Chesterfield chief executive Chris Turner believes Dean Saunders’ managerial experiences make him the perfect man to succeed Paul Cook at the Proact Stadium.
Saunders has the unwanted record of three relegations on his CV from his time at Doncaster, Wolves and Crawley but Turner looked beyond that statistic and was more than impressed with what he found.
The new Spireites boss, who was Wales’ number two for six years, led Wrexham to the Conference play-offs in 2011 and left flying high when he was recruited by Doncaster in September of the same year.
His first game yielded their first win in 20 games but he was unable to halt the slide and they were relegated from the Championship before he assembled a squad that lifted the League One title in May 2013.
Saunders had left by that time, however, after Wolves had appointed him to take over from Ståle Solbakken at Molineux. Wolves were relegated on the last day of the season and Saunders was given the sack.
After time away from the game, he took over from John Gregory at Crawley half-way through last season with the club already camped in the drop zone and were relegated on the last day of the campaign.
Saunders took over Crawley on 22 points and they finished on 50 - two shy of safety - and, had they performed the same in the first half of the season as they had done in the second, they would have stayed up on 56.
Turner said: “When I look at managers to recommend to the club, I don’t look at league tables and think because they’re top of the table we should be going for him, there are lots of good managers around not winning leagues.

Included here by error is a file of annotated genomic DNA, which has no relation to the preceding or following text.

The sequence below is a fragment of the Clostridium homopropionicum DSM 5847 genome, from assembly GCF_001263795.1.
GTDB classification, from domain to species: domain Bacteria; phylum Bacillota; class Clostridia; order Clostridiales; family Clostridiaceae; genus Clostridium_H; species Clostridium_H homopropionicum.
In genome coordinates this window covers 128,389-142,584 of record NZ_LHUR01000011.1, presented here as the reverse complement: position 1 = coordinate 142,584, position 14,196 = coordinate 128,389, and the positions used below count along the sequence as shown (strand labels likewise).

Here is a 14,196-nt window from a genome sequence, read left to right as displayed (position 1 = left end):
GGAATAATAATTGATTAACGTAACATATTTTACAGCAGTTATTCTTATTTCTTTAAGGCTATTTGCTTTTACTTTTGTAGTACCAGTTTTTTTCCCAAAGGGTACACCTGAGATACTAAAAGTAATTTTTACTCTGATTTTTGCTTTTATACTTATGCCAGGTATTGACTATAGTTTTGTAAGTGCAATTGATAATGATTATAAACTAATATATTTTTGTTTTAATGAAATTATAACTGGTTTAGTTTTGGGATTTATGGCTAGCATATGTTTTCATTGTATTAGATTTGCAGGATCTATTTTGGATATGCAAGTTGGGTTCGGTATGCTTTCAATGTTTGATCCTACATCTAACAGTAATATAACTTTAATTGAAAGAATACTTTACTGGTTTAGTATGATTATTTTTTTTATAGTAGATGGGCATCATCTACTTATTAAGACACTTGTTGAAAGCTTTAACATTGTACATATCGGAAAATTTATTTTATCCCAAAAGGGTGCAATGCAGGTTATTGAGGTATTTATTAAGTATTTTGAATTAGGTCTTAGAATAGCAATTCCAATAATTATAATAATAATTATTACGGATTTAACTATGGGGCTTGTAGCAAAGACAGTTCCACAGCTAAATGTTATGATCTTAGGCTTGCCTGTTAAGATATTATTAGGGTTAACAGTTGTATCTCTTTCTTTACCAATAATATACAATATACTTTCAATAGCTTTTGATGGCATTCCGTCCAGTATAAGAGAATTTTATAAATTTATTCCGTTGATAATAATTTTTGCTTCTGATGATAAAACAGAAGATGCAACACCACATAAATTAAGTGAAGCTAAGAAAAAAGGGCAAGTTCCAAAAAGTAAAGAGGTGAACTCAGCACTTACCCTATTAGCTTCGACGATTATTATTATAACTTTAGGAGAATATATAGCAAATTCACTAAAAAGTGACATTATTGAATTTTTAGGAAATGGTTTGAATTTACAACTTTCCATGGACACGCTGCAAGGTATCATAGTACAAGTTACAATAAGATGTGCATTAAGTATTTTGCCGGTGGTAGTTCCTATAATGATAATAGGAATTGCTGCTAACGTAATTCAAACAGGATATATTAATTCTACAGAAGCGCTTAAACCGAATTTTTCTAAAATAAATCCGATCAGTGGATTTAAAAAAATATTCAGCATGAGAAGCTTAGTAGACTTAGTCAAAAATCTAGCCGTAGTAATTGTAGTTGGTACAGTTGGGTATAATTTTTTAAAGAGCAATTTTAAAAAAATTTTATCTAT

“When you get in to conversation with them, like I did with Dean a few months ago, it sticks with me. I look around and see who is available and when they’re available you’ve got to go for it.”
Saunders was in charge of Crawley when they lost at the Proact to Chesterfield in January and Turner said he was impressed with the former Liverpool and Aston Villa striker’s insight in to the game.
“The way he looked at how we played, the game in general and football in general impressed me,” said Turner. “He’s got the fighting spirit, he’s got the experience and he’s got the knowledge to build a team like at Wrexham and Doncaster.
“The relegations were already happening; Wolves were already going down, Doncaster were going down and the same at Crawley. He managed in one of the toughest leagues in the Conference with Wrexham.”
Turner said the club needed to appoint Cook’s successor early after the season had finished to give the new man time to get settled, sort out the squad and organise a pre-season programme.
“There’s no-one more disappointed in the stadium than me to see Paul go,” said Turner. “I had a great working relationship with him for three years. It’s been one of the best periods of my life in football and I’ve been in this game 40 years.
“This football club from three years ago when we were relegated to League One has completely changed. We have now sold players for good money, Chesterfield haven’t done that since Kevin Davies minus one or two others.
“It’s the first time in 35 years that our manager has been approached, since Arthur Cox left for Newcastle. We are a completely different football club and I think supporters aren’t used to people taking our players and manager.
“They’re taking our players and they took our manager because we were successful. We’re producing players now. I’m confident things will continue in this vein. The profile now from three years ago is immense.”
Turner added: “This job now is a challenge. If we finish tenth or 11th those same people who are a little sceptical will say ‘well, he wasn’t as good as Paul Cook’. I’m not judging him against Paul Cook.
“We’re bringing someone in to the club who will work extremely hard, like Paul Cook did, he will build a team here like he did elsewhere. Those same fans asked me ‘who is Paul Cook, what’s he done?’ when he came.”